By 1920, the remaining Lowrys had returned to 497 Delaware where "Lowry" remains listed in each year that the directory continued to be published with the exception of 1923 when Mr. and Mrs. Wm. T. Jebb were listed at 497 (the first lessees from the late1800s?).

Mrs. Wm. T. Jebb may have been Emily Schoellkopf, possibly a relation to the Schoellkopfs who lived next door at 499.

Mrs. W. H. Lowry passed away on July 15, 1914. Miss Stella Beatrice Lowry passed away on March 16, 1942 at age 81, allegedly the last original resident of The Midway still in residence.

------ Text sources:

  • Interviews with Ginger Schroder
  • Buffalo's Delaware Avenue: Mansions and Families, by Edward T. Dunn. Pub. by Canisius College Press, 2003
  • Classic Buffalo: A Heritage of Distinguished Architecture. Photography by Andy Olenick. Text by Richard O. Reisem. Canisius College Press, Buffalo , New York, 1999

The Midway (1889-1895)

The Midway, 471-499 Delaware Avenue, is comprised of Beaux Arts Classical row houses that extend for one long city block. Row houses, while quite common in east coast cities, were rare in the wide open spaces of the western New York State city of Buffalo. With ample land available inexpensively, the wealthy tended to prefer mansions on large tracts of land.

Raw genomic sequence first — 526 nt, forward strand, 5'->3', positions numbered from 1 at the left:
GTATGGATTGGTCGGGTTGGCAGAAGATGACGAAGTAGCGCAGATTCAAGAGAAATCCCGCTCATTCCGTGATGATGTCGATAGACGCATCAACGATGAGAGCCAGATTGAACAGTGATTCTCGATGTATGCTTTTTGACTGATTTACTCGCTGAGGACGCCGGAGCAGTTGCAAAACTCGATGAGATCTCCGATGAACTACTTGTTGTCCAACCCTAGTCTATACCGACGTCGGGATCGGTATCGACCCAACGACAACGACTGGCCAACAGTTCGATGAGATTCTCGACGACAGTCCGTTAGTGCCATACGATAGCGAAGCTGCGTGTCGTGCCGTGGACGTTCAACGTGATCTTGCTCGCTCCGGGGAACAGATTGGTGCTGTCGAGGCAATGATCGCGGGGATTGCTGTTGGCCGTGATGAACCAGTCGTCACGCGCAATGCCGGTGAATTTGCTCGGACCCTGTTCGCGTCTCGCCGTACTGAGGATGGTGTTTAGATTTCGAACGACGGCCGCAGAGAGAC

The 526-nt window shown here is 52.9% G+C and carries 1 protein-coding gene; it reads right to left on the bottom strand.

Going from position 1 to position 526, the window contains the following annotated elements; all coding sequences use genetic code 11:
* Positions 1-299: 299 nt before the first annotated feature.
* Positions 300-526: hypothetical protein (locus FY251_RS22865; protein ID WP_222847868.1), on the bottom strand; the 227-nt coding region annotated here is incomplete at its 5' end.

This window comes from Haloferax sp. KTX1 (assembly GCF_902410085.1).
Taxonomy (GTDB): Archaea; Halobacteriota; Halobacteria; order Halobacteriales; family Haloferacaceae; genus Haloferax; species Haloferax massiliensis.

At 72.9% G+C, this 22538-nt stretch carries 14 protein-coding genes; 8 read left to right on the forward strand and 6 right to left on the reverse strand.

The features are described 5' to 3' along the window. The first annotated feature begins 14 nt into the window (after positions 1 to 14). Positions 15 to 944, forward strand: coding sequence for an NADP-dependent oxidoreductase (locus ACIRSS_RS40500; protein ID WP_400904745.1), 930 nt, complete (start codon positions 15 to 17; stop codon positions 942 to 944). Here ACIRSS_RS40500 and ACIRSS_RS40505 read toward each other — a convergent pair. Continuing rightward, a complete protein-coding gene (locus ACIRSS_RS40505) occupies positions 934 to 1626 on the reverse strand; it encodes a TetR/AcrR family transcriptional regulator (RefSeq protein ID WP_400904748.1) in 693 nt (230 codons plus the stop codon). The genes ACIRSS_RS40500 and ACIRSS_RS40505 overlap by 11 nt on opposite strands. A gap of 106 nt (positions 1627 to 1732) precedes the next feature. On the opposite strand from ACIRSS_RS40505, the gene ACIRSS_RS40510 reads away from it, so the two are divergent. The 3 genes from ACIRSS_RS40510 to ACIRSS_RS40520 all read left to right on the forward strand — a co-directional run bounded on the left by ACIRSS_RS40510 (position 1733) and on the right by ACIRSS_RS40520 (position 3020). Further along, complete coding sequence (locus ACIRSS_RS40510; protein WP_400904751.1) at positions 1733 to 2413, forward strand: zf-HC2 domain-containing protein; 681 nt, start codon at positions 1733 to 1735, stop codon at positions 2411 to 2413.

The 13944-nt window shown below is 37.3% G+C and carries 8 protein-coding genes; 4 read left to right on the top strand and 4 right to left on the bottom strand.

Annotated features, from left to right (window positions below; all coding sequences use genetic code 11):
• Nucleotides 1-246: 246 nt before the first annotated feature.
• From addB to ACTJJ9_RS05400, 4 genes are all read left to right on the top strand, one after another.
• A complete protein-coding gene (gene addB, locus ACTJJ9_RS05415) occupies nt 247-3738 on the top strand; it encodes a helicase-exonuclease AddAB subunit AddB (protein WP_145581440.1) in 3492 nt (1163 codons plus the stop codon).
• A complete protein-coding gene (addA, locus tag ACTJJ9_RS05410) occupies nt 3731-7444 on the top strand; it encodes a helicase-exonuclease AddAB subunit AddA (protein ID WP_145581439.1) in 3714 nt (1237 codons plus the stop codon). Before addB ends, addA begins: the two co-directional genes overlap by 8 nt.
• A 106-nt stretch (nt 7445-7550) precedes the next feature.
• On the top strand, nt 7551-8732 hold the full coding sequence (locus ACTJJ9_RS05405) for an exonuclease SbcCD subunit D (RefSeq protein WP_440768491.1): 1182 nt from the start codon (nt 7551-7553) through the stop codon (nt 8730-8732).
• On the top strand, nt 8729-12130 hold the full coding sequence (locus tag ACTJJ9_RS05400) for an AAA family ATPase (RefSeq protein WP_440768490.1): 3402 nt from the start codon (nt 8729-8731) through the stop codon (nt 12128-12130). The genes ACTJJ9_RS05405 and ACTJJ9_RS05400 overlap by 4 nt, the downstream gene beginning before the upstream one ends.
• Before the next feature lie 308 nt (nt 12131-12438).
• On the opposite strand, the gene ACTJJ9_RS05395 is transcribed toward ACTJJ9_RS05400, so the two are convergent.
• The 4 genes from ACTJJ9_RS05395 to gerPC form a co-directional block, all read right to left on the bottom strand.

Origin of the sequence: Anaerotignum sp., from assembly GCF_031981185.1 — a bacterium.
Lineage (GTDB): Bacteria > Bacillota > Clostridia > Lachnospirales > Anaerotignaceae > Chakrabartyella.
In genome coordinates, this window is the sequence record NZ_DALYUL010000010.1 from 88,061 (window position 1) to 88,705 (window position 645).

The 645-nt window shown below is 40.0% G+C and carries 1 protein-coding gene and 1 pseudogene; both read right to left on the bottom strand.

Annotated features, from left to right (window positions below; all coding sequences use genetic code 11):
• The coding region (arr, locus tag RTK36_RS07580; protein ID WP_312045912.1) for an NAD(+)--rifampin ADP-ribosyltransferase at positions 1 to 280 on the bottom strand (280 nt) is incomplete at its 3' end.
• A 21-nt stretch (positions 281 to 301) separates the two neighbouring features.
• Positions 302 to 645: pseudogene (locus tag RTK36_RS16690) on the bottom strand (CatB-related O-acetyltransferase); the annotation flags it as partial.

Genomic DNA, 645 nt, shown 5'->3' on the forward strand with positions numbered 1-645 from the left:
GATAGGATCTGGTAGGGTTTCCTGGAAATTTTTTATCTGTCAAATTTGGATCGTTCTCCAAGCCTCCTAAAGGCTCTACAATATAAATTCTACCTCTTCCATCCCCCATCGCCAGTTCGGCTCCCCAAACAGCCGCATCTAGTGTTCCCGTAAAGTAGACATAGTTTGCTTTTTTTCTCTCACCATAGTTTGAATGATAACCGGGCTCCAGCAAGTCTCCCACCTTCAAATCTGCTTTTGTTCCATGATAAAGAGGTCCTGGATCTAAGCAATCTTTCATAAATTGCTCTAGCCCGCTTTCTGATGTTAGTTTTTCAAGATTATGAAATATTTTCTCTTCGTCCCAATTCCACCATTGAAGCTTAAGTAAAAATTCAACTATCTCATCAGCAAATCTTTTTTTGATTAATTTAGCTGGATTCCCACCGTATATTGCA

Nonetheless, as the turn of the century approached and urban land became scarcer and costlier in the booming city, a plan emerged to build a row of grand townhouses that would be appealing to those wealthy people who cared less about maintaining huge gardens.

Among the original planners of the Midway included the following:

  • E. B. Green, the architect
  • T. Guilford Smith, then chancellor of the University of Buffalo
  • Rev. Thomas S. Slicer, Unitarian minister
  • Henry Birge, wallpaper manufacturer
The old vacant Cornell Lead Works were demolished in the late 1880S and individual houses began to be constructed.

The block was called the Midway because it was halfway between Niagara Square and Forest Lawn Cemetery. A number of architects participated, among them the distinguished firms of Green and Wicks (No. 477) and Marling and Johnson (Nos. 479 and 483), and, of course, George Cary
who designed No. 497.

Special thanks to owners Ginger Schroder and Joseph P. Galda for their assistance in 2004.
See also:
August Feine House

Photos and their arrangement 2004-2017 Chuck LaChiusa